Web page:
Ahead of his Presidential visit to the United Kingdom, Donald Trump said that:

I think they like me a lot in the UK.

The available polling evidence does not concur with this perception.

In short

Data trumps opinion

Whilst the US President believes he is popular in the UK, a study of public opinion polling shows this is not the case.

Between 9th and 10th July, YouGov asked 1,648 GB adults in its internet panel about their favourability towards various national leaders. Sponsored by ITV Tonight, the poll found only 4% have a ‘very favourable’ view of Donald Trump. In contrast, 61% had a ‘very unfavourable’ opinion.

In this sample of British public opinion, the US President’s net favourability score was -60:

77% of respondents had an unfavourable opinion of Donald Trump.

Whilst polling companies in Britain only sporadically ask about Donald Trump, other polls with different questions have found similar results.

Back in March 2017, GfK asked people in its internet panel a question about job approval of Donald Trump:

Do you approve or disapprove of the way Donald Trump is handling his job as President of the United States?

In the sample of 1,938 GB adults, 60% said they disapproved of the President’s handling of his job.

Gallup — in a multi-country study in March to November 2017 — found that only a third of British respondents approved of “the job performance of the leadership of the United States”. Conducted with face-to-face and telephone interviews, 63% disapproved the US leadership’s job performance.

This share represents a fall of 26 percentage points from the same question conducted in 2016.

In January 2018, Opinium asked its internet panel about perceptions of Donald Trump.

The poll suggested these perceptions were negative: 72% agreed that the US President was “a risk to international stability”, and 71% suggested he was untrustworthy. Most respondents did not believe Donald Trump represented what most Americans think, and did not regard him as a strong leader.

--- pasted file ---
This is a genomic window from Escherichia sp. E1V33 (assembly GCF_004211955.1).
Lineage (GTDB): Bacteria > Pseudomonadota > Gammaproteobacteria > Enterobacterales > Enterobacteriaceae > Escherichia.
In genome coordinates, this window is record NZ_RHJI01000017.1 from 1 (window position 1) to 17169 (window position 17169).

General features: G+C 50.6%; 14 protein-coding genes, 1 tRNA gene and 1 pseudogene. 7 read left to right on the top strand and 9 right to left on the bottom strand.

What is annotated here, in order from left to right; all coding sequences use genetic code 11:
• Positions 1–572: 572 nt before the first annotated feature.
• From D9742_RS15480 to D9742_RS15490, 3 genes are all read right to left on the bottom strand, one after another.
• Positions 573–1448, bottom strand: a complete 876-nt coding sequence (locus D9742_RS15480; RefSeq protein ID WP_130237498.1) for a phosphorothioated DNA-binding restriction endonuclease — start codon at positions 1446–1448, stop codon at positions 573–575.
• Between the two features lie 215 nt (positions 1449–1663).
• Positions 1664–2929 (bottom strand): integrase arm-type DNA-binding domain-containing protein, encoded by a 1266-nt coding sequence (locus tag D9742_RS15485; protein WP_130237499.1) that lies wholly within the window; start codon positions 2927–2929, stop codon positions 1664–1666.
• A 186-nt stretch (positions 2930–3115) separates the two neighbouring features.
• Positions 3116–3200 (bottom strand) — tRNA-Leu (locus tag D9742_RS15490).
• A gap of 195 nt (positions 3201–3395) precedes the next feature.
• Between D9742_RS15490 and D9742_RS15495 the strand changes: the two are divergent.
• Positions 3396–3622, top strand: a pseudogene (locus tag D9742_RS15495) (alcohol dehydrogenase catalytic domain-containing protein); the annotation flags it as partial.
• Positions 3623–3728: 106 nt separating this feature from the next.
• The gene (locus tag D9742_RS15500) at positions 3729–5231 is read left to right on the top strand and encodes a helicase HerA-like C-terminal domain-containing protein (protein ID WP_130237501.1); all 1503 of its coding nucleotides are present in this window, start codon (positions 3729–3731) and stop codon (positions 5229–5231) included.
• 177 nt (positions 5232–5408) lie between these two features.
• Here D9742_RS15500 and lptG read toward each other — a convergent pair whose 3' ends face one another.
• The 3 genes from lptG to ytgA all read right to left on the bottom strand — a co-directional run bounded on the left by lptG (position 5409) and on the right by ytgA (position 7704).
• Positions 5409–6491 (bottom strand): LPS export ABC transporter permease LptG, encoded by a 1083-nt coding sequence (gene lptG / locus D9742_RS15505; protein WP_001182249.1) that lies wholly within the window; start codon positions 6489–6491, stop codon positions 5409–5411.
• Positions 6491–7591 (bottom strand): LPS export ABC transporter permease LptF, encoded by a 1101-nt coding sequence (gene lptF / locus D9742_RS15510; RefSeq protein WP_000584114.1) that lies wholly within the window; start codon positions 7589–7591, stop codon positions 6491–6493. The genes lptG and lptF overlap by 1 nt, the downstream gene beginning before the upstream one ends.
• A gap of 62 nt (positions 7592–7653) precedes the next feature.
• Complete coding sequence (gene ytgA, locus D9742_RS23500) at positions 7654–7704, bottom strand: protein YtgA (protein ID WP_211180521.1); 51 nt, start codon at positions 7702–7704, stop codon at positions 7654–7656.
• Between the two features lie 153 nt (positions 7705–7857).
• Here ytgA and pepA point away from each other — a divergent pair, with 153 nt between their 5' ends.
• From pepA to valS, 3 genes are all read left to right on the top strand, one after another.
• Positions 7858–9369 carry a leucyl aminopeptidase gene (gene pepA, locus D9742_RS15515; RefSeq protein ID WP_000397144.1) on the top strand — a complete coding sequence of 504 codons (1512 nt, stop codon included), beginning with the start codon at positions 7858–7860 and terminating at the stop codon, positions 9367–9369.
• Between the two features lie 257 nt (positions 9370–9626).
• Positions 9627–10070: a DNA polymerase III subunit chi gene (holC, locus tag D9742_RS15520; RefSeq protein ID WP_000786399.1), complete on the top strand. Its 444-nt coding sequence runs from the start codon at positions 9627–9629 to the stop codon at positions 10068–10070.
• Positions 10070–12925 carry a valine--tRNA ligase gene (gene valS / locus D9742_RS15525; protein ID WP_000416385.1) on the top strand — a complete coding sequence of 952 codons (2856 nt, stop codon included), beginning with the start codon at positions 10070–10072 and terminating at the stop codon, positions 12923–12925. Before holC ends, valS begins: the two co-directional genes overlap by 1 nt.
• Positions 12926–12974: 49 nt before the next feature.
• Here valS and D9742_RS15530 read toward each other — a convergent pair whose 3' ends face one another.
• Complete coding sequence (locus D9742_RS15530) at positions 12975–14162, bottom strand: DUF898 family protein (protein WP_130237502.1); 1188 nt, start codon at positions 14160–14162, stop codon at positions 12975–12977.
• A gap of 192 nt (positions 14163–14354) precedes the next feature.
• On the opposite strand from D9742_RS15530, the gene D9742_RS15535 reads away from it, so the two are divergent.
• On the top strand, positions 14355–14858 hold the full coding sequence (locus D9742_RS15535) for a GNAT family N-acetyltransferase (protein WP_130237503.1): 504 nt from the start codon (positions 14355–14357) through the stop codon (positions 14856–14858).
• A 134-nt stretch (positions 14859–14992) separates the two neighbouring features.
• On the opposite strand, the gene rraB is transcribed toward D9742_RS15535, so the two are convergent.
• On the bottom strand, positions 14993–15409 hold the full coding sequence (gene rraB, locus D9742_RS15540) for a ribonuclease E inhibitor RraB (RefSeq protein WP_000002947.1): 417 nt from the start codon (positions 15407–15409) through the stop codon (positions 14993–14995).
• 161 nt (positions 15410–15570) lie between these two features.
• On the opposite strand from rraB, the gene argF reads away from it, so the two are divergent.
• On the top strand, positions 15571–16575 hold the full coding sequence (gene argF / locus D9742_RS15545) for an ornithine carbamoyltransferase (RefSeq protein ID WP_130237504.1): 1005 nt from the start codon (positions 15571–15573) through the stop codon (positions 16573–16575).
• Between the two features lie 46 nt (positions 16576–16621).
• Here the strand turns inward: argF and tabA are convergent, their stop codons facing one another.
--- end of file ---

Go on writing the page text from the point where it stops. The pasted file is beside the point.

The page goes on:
A Working Visit

Returning to the recent YouGov poll, the research company asked in the same poll about Donald Trump’s job performance, and questions about his “working visit” to the UK.

The question wording had been recently changed, and now reads:

Donald Trump has been invited to make a “working visit” to Britain in July, do you think this should go ahead or should it be cancelled?

In the July poll, 50% answered it should go ahead. This is a reduction of five points from when this question was asked at the start of May. The response to cancel the visit rose by seven points, to 37%.

The change in question wording may influence the results.

Just under half the YouGov sample (49%) said Donald Trump should not meet the Queen as part of this visit, with 35% believing he should.

This question was asked prior to the visit, where Donald Trump did meet the Queen.

Furthermore, 64% of respondents believe Donald Trump is a poor or terrible US President.

Despite these perceptions of poor performance and unfavourable opinions of Donald Trump, a plurality support the US President coming to our shores and our government trying to work with him.

This blog looks at the use of statistics in Britain and beyond. It is written by RSS Statistical Ambassador and Chartered Statistician @anthonybmasters.

This blog looks at the use of statistics in Britain and beyond. It is written by RSS Statistical Ambassador and Chartered Statistician @anthonybmasters.